Let’s look further into the rockets used. Human Rights Watch ran its own investigation, which agreed with the White House that the Assad government was responsible. The key piece of evidence they present is the assertion that the weapons system used was a “surface-to-surface rocket system of approximately 330mm in diameter — likely Syrian-produced — and a Soviet-era 140mm surface-to-surface rocket system to deliver a nerve agent”. They go on to say:

The evidence concerning the type of rockets and launchers used in these attacks strongly suggests that these are weapon systems known and documented to be only in the possession of, and used by, Syrian government armed forces. Human Rights Watch and arms experts monitoring the use of weaponry in Syria have not documented Syrian opposition forces to be in the possession of the 140mm and 330mm rockets used in the attack, or their associated launchers.

Crucially, or not — I am not a weapons expert — the investigators were not actually there. What they did was “review[] available video and photo footage from the scene of the attacks, including high-resolution images obtained directly from a source who photographed and measured the rocket components found in the Eastern Ghouta attack”.

Some more evidence comes in the form of this New York Times report, which builds the case that the rockets were fired from a government complex called Mount Qasioun, nine kilometres away. It is “Damascus’s most prominent military position. It is also a complex inseparably linked to the Assad family’s rule”.

They built their case with a variety of interviews, data in the U.N. report and maps made by The Times and Human Rights Watch which plot the rockets’ trajectories, showing that they intersect at Mount Qasioun.

Rebel forces have never penetrated the major military installations of Mount Qasioun. In tactical and technical terms, they would almost certainly have been unable to organize and fire sustained and complex barrages of rockets from that location undetected.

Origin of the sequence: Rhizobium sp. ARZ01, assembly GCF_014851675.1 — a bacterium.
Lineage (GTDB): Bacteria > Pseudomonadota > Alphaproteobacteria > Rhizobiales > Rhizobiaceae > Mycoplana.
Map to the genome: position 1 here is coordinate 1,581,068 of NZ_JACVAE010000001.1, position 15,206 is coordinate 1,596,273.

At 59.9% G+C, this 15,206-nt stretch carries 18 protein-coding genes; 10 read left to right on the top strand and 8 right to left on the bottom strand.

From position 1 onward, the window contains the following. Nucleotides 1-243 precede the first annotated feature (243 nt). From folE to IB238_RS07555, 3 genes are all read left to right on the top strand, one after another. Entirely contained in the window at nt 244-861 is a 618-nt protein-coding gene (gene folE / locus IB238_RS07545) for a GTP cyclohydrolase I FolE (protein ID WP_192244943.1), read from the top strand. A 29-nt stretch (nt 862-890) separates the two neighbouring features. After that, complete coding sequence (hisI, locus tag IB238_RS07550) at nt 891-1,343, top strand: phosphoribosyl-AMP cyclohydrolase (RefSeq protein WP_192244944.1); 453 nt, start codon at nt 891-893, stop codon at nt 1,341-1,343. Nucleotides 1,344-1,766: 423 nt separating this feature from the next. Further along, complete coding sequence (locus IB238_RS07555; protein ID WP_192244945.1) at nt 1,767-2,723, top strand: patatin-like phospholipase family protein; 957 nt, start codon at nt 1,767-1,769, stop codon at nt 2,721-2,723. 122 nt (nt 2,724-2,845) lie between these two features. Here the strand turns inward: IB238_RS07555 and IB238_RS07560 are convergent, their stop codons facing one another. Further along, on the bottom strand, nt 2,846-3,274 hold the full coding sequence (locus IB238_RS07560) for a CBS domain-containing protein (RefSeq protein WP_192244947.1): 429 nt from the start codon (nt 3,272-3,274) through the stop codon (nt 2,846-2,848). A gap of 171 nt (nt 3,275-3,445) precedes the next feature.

So far, it looks like the “Assad did it” narrative is holding up; however, discounting the logical confusion and the possibility that the rebels had chemical weapons, there is also a case against the White House.

A B.B.C. report reveals the highly disputed death toll — a far cry from the White House’s 1429. This would be quite OK if the figure was roughly accurate, but it is not. Activists initially put the toll at 300, while the Syrian Observatory for Human Rights confirms 502. Medicins Sans Frontieres claims to have treated over 3600 patients with “neurotoxic symptoms” at its hospitals. Of those, 355 had died. French intelligence puts the figure at a minimum of 281, and the Violations Documentation Centre lists 588 and names almost all. Only the rebels came up with 1300, close to the U.S. number.

Then in December came another New York Times article, which essentially refuted the previous one. Weapons experts Theodore A. Postol and Richard M. Lloyd analysed the rockets and concluded that they were propelled by Soviet-era “Grads”, which are a common ground-to-ground rocket system possessed by both the Syrian government and the rebels. If this is correct, they say, “then the maximum range of the munition would be no more than three kilometers, and likely less”. The published range is around 20 kilometres, but the Sarin would have necessitated a flat warhead — a “soup can” — that would have significantly increased drag. Such rockets would have a range of between 2.5 kilometres and 3.5, and the longer estimate is unlikely because the greater airspeeds would produce stresses that made it more likely to tumble or even break apart.